Hon. Ciro D. Rodriguez
Chairman Michaud, Ranking Member Miller, and distinguished Members of the Subcommittee. Thank you for the opportunity to speak before you in support for an issue near and dear to my heart. H.R. 2173, a bill I introduced with my friend and colleague Congresswoman Napolitano, provides for the increase in capacity for mental health services through contracts with qualified community mental health centers.
Recent surveys show that one in eight returning Iraqi war veterans report symptoms of post traumatic stress disorder (PTSD). The same studies also report high incidence of major depression and anxiety disorders among returning members of Army and Marine combat units. As a Member of this Committee, we have long identified mental health services as a major issue facing returning soldiers as well as at the Veterans Administration (VA).
Experts note that the manifestation of clinical symptoms of PTSD and other mental health disorders often occurs over several years. With the increase of active duty, guardsmen and reservists returning from combat, the necessary capacity to provide mental health services is relatively unknown. It is difficult to know if our large number of returning veterans will need mental health services beyond what the VA is capable of providing.
My bill, H.R. 2173, authorizes the VA to contract with community mental health centers to increase their capacity. In my opinion the need has outpaced the capacity for the VA to provide mental health services in outpatient clinics. Contracting out to community mental health centers is already been done successfully in some states and could serve as a model for VA-wide implementation.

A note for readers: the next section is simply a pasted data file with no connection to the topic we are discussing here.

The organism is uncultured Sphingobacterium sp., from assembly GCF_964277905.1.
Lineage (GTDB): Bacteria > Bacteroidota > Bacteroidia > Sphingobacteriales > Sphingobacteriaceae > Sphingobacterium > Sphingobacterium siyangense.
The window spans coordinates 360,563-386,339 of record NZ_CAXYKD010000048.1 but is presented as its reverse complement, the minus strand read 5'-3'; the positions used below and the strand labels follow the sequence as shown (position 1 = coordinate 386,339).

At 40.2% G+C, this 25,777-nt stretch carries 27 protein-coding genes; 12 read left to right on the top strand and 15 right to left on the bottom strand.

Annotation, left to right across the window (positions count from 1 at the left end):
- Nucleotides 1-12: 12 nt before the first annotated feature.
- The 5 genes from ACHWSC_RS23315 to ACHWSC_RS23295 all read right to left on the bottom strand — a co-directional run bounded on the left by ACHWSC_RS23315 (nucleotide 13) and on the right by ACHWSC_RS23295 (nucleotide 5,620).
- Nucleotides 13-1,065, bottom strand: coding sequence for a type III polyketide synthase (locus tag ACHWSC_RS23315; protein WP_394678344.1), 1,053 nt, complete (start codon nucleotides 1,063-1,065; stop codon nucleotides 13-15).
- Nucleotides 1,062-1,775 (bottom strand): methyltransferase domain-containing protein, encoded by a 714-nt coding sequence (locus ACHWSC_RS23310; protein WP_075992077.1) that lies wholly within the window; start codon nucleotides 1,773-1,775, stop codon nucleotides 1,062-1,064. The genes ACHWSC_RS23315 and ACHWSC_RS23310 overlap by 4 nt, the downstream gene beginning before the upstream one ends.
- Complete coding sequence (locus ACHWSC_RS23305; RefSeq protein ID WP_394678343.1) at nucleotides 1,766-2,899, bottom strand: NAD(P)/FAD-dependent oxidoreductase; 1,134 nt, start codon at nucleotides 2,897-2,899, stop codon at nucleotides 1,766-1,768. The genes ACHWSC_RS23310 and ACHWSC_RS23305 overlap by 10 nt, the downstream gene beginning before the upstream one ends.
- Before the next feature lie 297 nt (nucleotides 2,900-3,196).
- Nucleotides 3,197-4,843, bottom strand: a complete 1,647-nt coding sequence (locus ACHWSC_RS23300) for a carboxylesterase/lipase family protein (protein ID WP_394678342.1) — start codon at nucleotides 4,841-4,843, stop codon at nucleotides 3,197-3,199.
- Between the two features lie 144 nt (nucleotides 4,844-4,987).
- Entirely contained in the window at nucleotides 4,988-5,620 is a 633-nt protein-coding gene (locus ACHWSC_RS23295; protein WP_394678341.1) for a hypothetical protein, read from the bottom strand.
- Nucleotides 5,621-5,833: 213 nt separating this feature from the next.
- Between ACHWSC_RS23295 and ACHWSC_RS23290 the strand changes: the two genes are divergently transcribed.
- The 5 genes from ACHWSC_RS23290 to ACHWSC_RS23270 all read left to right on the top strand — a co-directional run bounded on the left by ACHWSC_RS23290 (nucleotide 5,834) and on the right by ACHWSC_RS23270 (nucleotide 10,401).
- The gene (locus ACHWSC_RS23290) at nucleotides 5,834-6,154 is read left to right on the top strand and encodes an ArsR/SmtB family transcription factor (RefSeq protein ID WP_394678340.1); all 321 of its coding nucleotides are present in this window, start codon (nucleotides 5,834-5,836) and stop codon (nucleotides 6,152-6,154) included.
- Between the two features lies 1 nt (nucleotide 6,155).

Mr. Chairman, in my previous career, I worked in the mental health field as a social worker. I am fully aware of the great service provided by community mental health centers. If there is any doubt of the quality of care they provide, I can tell you of the hundreds of families whose lives have been changes by the treatments received during my professional career in the field. But don’t take my word for it. Each year, community health centers give nearly 6 million children, adults, and families in communities across the country the chance to recover and lead productive lives. Our returning soldiers deserve the same opportunity.
As I mentioned before, it is clear that our soldiers are returning with an increased need for mental health services, but after this long war, it is unclear what the VA’s capacity to fulfill this need will be. It is my hope that H.R. 2173 can provide the VA with the tools to continue to provide top notch mental health services to veterans in their own communities.
Mr. Chairman, I would like to again thank you and the Members of this subcommittee for the opportunity to speak on this bill. I urge the Members to support this important legislation. Thank you and I would gladly answer any questions you may have.